12. #11

    User Info Menu

    you cannot make yourself original, it's either there or not... if you feel passion for what you're doing you do not care about that... just do what you have and see what comes out.... toil and study will not substitute originality... if you take great composers - even those who were not prodigy kids, usually showed originality even in the early imitative works. but study can make a proffessional stylist of anyone for sure.

  13. #12

    User Info Menu

    You have to practice composing.

  14. #13

    User Info Menu

    If your trying to become better at composing melodic ideas... you need to understand what melodic ideas are.

    You can just use your ears and write or play what comes to you from.... whatever is inside you? what you remember from experiences... basically what external influences cause you to have internal reactions.

    Or you can learn what... again what melodies are. Generally melodies are notes reacting to other notes. Personally a note doesn't have a point unless there is a reference... a harmonic reference.

    The same note can sound and become something very different with different harmony.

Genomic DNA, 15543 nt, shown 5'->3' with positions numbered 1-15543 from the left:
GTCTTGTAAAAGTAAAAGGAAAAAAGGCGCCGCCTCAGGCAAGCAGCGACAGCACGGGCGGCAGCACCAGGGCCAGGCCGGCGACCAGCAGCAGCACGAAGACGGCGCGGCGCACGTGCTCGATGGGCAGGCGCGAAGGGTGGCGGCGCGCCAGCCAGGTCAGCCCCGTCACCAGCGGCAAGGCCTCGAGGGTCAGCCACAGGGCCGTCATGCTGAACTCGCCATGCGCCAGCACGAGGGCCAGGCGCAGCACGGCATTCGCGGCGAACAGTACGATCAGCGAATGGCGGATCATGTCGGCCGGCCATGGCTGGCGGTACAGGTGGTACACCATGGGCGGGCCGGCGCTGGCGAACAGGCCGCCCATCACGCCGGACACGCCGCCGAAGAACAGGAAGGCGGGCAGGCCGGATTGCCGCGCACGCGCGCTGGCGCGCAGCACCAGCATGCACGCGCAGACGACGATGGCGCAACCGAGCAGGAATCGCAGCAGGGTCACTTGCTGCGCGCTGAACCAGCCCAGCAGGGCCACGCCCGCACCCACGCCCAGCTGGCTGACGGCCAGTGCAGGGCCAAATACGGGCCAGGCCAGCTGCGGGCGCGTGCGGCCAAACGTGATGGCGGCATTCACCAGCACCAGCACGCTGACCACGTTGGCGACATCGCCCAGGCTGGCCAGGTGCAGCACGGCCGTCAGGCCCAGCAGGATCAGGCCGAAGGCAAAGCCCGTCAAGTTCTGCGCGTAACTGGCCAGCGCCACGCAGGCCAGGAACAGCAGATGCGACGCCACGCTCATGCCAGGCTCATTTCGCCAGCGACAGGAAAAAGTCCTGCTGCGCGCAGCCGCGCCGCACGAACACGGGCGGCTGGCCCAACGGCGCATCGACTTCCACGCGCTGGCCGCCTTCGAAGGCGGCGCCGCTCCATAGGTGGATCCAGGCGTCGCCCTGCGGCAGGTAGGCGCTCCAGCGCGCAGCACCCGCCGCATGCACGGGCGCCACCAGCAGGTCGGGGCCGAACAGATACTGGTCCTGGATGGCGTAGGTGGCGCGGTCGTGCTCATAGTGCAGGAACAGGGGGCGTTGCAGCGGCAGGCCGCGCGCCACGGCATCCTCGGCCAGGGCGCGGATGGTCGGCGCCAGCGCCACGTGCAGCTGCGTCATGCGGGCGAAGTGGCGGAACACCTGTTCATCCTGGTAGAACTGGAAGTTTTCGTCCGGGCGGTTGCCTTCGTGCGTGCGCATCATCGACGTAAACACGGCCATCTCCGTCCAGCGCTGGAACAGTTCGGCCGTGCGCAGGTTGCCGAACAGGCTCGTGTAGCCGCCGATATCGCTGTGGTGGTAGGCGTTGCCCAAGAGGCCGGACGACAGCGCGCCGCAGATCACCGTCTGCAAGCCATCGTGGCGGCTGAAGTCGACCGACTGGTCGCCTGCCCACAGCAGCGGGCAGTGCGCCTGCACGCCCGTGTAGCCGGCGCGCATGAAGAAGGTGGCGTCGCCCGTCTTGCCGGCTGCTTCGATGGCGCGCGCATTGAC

I'm not going to get into composition technique ... the tools, very physical nuts and bolts of what composing is and skill of how to use them. And orchestration another very physical technique of how to realize a composition...with instruments.

    Arranging is the skill of developing a composition, using both orchestration and composition techniques to create a new version of existing composition, a tune, even just a melody.

    It's not really that easy to bring all styles and history of different styles of music into one discussion of developing melodies.

    Just becomes too complicates and you need way too much knowledge of history of music and beyond just having heard about the music.... you do need music understanding from theory, harmony etc... all the BS they try to teach you in schools. It takes years. You can't consciously and cogitatively create what you haven't or can't hear... except by chance or devine intervention from someone or thing....

    But with basic musicianship... you can create good melodies and how to develop those melodies.
    With jazz... most styles of music, you do need to become aware of spatial aspects, the basic length of the music and how the music is organized within that space.... commonly just called the FORM.